Merck
HomePrimary Cell CulturePrimary Cancer Cell Media

Primary Cancer Cell Media

Tumors consist of a heterogeneous mixture of multiple interacting cell types including non-tumorigenic and malignant phenotypes such as tumor cells, cancer-associated fibroblasts (CAFs), tumor-associated macrophages (TAMs) and stromal cells. Only a small subpopulation are cancer cells capable of driving progression and ultimately leading to malignancy. These malignant cells possess unlimited proliferation potential, self-renewal and resistance to cytotoxic drugs. The complexity of tumors makes the purification and characterization of the malignant subpopulation of cancer cells difficult.

In vivo cancer models, including patient derived xenographs (PDX models), have been developed for establishing tumor cultures in living animals since direct in vitro isolation was not effective. After several rounds of serial in vivo transplantation of tumor tissue in severely immune-compromised mice, the cells of the primary tumor eventually develop into a stable tumor cell population. PDX mouse models are believed to conserve the original tumor characteristics including heterogeneous histology, clinical biomolecular signatures, malignant phenotypes and genotypes, tumor architecture and vasculature. However, these techniques are often expensive, time-consuming, elaborate, variable and they induce major changes in the initial primary tumor cells caused by the serial selection process in animals.

Traditional in vitro cancer culture media lack specificity for malignant cells. These media predominately supports the proliferation of benign stromal cells and differentiated cells (non-tumorigenic), thus leading to a gradual loss of the original malignant cell population overtime. The PromoCell Primary Cancer Culture System (C-28081), consisting of Primary Cancer Cell Medium D-ACF (C-28080, C-39880) and the NCCD-Reagent (C-43080), was designed to be the first universally applicable and cost-effective solution for in vitro isolation of long-term primary tumor culture from patient tumor samples or patient derived xenografts (PDX). The selection process uses a proprietary coating NCCD-Reagent and an optimized animal-free cancer cell culture media. The system makes it possible to reliably deplete benign cells from the culture while supporting the maintenance of malignant cancer cells. The system can also be used for other applications such as enriching malignant subpopulation(s) in established cell lines or depleting stromal cells and other non-cancerous cells from established primary cancer cell cultures.


Table 1. Comparison of cancer cell culture techniques.PromoCell’s primary cancer cell culture system vs. PDX models and traditional cancer cell lines.

Cell Culture Protocol

Protocol overview of the selective isolation of primary human cancer cells from patient derived tumor samples or effusions using PromoCell’s Primary Cancer Culture System.

Figure 1. Protocol overview of the selective isolation of primary human cancer cells from patient derived tumor samples or effusions using PromoCell’s Primary Cancer Culture System.

A) Protocol for Establishment of Primary Cancer Cell Cultures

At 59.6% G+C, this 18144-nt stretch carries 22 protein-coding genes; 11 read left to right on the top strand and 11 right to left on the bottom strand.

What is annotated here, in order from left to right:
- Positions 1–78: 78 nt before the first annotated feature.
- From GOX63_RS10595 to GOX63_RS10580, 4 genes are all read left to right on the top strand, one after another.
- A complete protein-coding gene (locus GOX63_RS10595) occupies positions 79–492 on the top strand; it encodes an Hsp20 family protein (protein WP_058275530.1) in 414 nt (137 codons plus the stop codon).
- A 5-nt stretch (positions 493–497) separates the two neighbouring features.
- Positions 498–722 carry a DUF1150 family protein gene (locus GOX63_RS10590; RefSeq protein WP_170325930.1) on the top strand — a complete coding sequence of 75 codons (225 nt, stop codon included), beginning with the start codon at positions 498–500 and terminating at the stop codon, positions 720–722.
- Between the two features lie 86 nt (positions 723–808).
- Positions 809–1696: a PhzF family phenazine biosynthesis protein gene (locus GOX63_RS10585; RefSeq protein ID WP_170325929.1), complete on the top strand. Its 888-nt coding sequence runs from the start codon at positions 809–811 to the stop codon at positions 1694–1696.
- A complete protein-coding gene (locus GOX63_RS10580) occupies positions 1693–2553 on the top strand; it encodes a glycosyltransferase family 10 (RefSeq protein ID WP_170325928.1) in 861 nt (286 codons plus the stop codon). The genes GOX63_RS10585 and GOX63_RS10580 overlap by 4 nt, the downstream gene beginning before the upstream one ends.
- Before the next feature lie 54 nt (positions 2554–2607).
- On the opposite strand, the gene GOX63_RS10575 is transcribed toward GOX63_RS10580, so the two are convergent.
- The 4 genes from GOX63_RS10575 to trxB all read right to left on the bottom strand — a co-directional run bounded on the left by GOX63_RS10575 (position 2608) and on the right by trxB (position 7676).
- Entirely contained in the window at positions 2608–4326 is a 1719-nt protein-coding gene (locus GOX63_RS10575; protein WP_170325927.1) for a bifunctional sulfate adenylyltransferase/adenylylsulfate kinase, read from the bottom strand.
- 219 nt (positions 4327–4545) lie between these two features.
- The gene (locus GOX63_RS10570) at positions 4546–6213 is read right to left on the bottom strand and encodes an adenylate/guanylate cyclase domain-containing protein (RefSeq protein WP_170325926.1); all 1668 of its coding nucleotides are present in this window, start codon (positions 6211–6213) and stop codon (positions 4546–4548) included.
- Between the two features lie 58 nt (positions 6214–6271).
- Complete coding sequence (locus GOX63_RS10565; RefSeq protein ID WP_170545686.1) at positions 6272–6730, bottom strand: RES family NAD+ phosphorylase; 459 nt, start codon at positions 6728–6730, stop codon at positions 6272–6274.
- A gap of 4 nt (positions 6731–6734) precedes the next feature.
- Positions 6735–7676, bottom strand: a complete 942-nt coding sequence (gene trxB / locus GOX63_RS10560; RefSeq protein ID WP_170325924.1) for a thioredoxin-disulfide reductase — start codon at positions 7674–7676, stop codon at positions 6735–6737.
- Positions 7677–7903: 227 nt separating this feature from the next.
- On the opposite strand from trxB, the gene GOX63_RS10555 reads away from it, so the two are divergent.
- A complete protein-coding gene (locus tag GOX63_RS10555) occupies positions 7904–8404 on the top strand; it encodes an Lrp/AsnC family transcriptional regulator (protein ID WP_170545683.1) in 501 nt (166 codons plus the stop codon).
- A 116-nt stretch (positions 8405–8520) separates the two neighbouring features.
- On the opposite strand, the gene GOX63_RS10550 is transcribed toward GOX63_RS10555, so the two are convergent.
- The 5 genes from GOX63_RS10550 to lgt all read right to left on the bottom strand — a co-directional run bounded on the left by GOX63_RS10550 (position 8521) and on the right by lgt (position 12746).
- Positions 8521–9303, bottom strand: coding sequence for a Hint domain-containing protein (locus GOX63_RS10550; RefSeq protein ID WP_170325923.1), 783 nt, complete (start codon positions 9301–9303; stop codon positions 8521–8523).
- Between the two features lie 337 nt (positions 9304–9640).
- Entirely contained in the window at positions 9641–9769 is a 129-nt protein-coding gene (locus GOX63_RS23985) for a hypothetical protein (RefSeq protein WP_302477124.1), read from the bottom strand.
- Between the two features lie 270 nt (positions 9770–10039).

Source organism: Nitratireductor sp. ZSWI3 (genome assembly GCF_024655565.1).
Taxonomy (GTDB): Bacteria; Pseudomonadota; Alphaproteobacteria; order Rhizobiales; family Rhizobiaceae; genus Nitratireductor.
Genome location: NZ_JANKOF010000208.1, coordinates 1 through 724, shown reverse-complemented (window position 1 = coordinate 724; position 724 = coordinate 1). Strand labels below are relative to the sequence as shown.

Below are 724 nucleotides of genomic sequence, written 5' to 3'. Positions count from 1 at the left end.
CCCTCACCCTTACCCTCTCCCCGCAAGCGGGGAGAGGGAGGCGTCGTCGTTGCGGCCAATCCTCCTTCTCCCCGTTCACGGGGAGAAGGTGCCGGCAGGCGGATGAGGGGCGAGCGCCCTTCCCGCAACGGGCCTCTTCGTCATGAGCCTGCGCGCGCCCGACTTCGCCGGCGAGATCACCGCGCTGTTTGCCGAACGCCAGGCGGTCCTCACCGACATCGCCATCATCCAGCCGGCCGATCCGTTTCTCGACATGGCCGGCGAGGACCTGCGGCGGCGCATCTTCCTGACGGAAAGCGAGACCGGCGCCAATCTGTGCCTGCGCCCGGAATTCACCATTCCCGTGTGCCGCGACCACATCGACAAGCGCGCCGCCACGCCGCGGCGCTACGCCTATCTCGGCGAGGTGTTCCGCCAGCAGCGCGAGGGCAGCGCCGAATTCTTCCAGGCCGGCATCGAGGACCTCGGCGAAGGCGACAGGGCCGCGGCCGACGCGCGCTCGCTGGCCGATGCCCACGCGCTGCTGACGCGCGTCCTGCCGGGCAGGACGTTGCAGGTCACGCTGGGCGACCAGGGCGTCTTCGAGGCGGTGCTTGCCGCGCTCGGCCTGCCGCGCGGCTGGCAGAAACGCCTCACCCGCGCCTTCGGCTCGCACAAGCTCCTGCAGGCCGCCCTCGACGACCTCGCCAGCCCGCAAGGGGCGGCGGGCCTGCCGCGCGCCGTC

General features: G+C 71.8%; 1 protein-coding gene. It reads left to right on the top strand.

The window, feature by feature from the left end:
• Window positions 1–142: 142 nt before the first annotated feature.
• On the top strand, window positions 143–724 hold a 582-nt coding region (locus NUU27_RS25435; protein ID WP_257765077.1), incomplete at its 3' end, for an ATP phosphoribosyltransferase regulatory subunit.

I. NCCD Treatment of the Plasticware (day 0)

The use of the NCCD-Reagent (C-43080) provided with the Primary Cancer Culture system is required for successful isolation and maintenance of cancer cells. Dilute the thawed NCCD-Reagent stock solution 1:20 with PBS. Use 100 μL/cm2 to treat the tissue culture vessel with the diluted NCCD-Reagent and leave the closed vessel for at least 1 hour at RT. Make sure that the NCDD covers the entire vessel surface. Aspirate the NCCD solution just before seeding the cells.

II. Tumor Cell Isolation Procedure (day 0)

  1. Wash and weigh the tumor tissue. Remove visible residues of healthy tissue from the tumor. Place the tumor sample in a tube and wash twice with a generous amount of PBS (D8537) and vigorous shaking. Weigh the tumor tissue in a pre-tared sterile petri dish.
  2. Homogenize the tumor tissue. Place the washed tumor sample on the lid of a petri dish. Add a small volume (1–2 mL) of Primary Cancer Cell Medium D-ACF (C-28081) to the tumor tissue and dissect it into small pieces using a scalpel. Homogenize the tissue to a “slurry” or into small pieces of roughly 1 mm3 by additionally mincing the tissue chunks using the scalpel.
  3. Wash the homogenized tumor tissue. Transfer the homogenized tumor tissue to a 50 mL tube using forceps. Add 10x the volume (w/v) of PBS (D8537) and vortex or mix vigorously. Let the tissue pieces settle for 2 minutes and then aspirate the supernatant.
  4. Perform the enzymatic digest of the tumor tissue. Resuspend the tissue pellet in Accumax solution (A7089) at a concentration of 20 mL/gram of tumor tissue. Incubate at RT with gentle but constant mixing. Digest until the solution becomes distinctly turbid. Depending on the type of tissue, this is typically the case after approximately 30–60 minutes.
  5. Remove tissue residues from the sample. Let the remaining tissue pieces settle down for 2 min. In order to obtain a single cell suspension, progressively filter the turbid supernatant using cell strainers of descending pore size down to 40 μM. Note: Discard the remaining tissue pieces.
  6. Dilute the sample with medium. Dilute the single-cell suspension at least 1:1 with Primary Cancer Cell Medium D-ACF (C-28081). Use a higher dilution ratio if the solution is still viscous.
  7. Obtain isolated single cells. Pellet the cell suspension for 10 min at 240 x g at RT and carefully aspirate the supernatant without disturbing the cell pellet.
  8. Determine the number of viable nucleated cells. Resuspend the cell pellet in 5 mL of Primary Cancer Cell Medium D-ACF (C-28081). Determine the number of viable nucleated cells using an appropriate method.